Pretty funny rejoinder to their classic, “New Study Reveals Most Children Unrepentant Sociopaths”. Read the full thing here:
WESTON, CT—Visibly shocked and repulsed by her own behavior as she sat questioning the type of person she is deep down, unsettled 2-year-old Ellie Ritter admitted to reporters that she had no idea what compelled her to bite her friend on the face Thursday. “I honestly don’t know what came over me. I know Jacob took the train I was playing with, but I usually handle that kind of thing okay—but this time I…I bit him,” said a shaken and bewildered Ritter, sitting wide-eyed on a floor mat at her daycare… “I mean, this is Jacob we’re talking about. He’s my friend, my playmate. And I just went straight for his forehead like an animal. Jesus, what is wrong with me?” At press time, the unnerved toddler was staring uneasily down at her trembling, fingerpaint-covered hands and contemplating what other horrors she was capable of.
Doubt we’ll ever get a better opportunity to post this Python gem, ht TH:
I just watched the trailer for the upcoming Chris Farley documentary and nearly bawled on my desk. His work was a huge part of my childhood and, for my money, there have never been better SNL skits than Matt Foley or funnier movies than Tommy Boy. What a tragic loss.
The trailer revealed that this poor man fell victim to what some have called “splitting”: the living of two lives, ever more separated – one an idealized, “super” version of self and the other a dark brew of one’s less admirable traits (what Paul Zahl refers to as “the boys in the basement”). Chris Farley always had to be “Chris Farley.” He couldn’t find a space to let down, tell the truth, not be funny, and even as the expectations on his better self ramped up, the appetites of his shadow self increased in step, and finally claimed him. No one can be “on” all the time.
Chris was killed by the law of fame, and not God’s Law, but the lesson still holds. As long as we attempt to find approval and peace by living up to some unattainable ideal, we will inevitably split. The hope of the Gospel is that our darker self will be brought into the light, where it can be forgiven, loved, embraced, and integrated. Only grace moves us towards wholeness, a miracle which Christopher Crosby Farley never experienced.
The Pew Research Center recently released a study that showed results of something that I think we all have known anecdotally for a while: there is a significant and seemingly growing age gap between the two political poles in America. The study shows that the youngest generation, Millenials (18-33 years old in 2014), are increasingly more Democratic or liberal and the oldest generation, Silents (69-86 years old in 2014), are increasingly more Republican or conservative. Somewhat surprisingly, the study points out that this has not always been the case: two decades prior in 1994, the youngest generation leaned conservative and…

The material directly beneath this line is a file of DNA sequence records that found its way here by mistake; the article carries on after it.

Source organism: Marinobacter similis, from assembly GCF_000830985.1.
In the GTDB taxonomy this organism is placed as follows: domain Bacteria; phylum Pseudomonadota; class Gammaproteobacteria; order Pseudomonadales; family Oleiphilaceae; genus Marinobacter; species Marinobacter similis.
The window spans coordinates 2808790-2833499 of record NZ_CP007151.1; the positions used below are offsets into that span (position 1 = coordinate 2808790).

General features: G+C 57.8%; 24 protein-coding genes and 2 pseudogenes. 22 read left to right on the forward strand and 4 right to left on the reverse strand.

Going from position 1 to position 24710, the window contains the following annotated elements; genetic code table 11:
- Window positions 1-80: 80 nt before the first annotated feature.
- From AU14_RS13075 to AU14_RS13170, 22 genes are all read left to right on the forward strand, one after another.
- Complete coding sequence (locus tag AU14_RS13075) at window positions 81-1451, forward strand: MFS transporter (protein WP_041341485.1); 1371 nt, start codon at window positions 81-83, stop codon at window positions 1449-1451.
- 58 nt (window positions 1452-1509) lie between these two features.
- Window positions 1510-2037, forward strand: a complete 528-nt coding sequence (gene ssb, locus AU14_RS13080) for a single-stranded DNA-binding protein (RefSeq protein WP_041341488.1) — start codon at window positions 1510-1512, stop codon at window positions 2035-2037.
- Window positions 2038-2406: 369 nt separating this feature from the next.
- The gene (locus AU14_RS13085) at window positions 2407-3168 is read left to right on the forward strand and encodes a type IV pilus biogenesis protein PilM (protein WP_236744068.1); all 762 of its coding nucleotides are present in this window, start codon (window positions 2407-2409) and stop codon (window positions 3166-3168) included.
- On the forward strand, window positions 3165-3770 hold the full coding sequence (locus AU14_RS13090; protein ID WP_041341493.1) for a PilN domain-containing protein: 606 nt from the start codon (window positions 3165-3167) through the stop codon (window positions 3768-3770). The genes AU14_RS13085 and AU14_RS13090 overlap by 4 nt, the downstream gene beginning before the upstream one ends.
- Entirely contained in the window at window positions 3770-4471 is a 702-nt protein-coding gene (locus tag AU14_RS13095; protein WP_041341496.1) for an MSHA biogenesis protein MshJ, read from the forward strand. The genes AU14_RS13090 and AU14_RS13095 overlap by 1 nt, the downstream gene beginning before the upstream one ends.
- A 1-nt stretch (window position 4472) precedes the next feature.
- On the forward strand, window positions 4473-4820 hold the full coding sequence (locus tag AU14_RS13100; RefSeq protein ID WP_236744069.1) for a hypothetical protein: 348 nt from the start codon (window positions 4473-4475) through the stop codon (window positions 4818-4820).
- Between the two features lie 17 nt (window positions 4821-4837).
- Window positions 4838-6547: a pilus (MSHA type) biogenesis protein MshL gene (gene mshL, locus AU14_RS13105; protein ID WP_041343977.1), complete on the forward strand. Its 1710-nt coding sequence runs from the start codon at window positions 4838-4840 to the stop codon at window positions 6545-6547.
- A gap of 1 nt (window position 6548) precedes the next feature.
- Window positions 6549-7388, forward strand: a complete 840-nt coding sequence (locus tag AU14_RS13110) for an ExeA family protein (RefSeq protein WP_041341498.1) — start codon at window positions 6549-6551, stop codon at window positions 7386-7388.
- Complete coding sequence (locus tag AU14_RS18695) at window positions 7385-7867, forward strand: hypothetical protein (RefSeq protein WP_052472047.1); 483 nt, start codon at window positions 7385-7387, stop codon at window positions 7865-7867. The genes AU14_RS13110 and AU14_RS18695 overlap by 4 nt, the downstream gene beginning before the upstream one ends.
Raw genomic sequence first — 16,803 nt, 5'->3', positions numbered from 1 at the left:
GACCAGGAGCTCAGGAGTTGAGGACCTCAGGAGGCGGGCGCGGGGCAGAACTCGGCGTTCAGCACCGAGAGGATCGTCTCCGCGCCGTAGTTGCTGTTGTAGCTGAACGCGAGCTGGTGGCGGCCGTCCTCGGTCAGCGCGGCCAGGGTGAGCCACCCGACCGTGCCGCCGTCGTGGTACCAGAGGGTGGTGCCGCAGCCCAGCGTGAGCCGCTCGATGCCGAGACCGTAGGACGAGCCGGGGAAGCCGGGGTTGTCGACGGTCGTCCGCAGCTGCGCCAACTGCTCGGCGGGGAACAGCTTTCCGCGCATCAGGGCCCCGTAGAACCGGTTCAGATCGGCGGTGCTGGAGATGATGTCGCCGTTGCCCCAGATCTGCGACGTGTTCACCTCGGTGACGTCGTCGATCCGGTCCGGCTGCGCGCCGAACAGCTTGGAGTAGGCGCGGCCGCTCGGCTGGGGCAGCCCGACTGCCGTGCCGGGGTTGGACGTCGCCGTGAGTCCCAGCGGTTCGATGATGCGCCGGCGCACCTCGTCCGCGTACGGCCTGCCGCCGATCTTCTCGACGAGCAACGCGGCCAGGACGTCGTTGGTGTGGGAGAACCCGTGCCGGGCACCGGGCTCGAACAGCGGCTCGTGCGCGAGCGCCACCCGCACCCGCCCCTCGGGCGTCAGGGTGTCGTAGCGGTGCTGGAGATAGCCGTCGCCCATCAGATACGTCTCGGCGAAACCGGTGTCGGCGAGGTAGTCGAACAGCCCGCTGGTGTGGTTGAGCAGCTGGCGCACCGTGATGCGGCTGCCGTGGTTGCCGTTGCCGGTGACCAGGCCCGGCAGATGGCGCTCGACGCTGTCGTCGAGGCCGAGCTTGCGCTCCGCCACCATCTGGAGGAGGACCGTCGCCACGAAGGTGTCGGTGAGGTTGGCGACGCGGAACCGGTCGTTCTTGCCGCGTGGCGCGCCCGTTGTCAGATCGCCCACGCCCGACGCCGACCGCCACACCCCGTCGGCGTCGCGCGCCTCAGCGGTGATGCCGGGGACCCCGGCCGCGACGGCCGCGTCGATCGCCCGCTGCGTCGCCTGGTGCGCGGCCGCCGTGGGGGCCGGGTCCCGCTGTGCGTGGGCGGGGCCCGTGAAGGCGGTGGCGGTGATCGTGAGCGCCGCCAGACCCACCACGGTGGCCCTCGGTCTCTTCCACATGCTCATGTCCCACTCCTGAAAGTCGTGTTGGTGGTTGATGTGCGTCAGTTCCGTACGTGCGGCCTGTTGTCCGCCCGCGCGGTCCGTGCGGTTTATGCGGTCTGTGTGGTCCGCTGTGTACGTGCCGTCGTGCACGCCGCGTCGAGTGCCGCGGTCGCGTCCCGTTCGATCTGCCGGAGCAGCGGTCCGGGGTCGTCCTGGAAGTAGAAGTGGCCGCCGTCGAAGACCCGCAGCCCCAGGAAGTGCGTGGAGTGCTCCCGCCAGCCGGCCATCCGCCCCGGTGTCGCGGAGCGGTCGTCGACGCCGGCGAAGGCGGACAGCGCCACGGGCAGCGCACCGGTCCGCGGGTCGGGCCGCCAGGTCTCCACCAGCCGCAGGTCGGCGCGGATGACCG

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How do they keep this up? That’s what I’d like to know. Just in time for wedding season:
ROCHESTER, NY—After sitting through an outdoor ceremony officiated by the groom’s best friend, local parents Scott and Linda McNeil were clinging to the lone religious element of their daughter’s wedding, sources confirmed Saturday. “The vows they wrote for each other were nice, but the passage from Corinthians they used on the back of the wedding program was just beautiful,” said Linda McNeil, adding that she and her husband were both deeply touched by the inclusion of the biblical quote “Love still stands when all else has fallen,” which appeared beneath a verse from a Sarah McLachlan song. “I’ve always loved that passage, and it’s a part of the Scripture that really captures who they are.” McNeil then added that she knew the small image of a dove above the quote would have made her late mother very happy.
Read the original here.
Each year I make a hobby during graduation season (May/June) of paying attention to college commencement speeches. We’ve covered quite a few here on Mbird over the years. It’s a rhetorical phenomenon that sheds light on philosophies of the world that are either long on law or lame optimism about human potential: Look inside yourself, follow your heart, failure is just a stepping stone to future success. Oh, the places you’ll go! These are some of the many cliches that are repeated year after year. They’re also often insufferably boring.
Yet, it seems each season a glimmer of hope breaks through the the cracks from…
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Some refreshingly counter-cultural thoughts about identity, kids, and self-fulfillment from America’s favorite comedian, courtesy of a recent conversation with NPR’s Terry Gross:
C.K: When I first got married and had kids, I thought, you know – I had some friends that I played poker with on Mondays, and I thought the poker game on Mondays is – that’s the water line. Like, if I don’t make that game, I’m losing something. I’m losing something if I don’t make it to that game. It means I’m letting go of my youth, I’m letting go of my manhood – all of things –…
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This talk came from Keith Pozzuto, the minister for spiritual formation at Christ Church in Tyler. To listen to the other talks we posted earlier in the week, go here.
One of the bishops who ordained me told me the story of how he became a bishop. It is a perfect example of a work in failure: He started in England as a parish priest and found it to be very exhausting, so he found that there was a parish that was open in the country in northern Spain. Looking for a better climate and sensing a call, he moved himself and…
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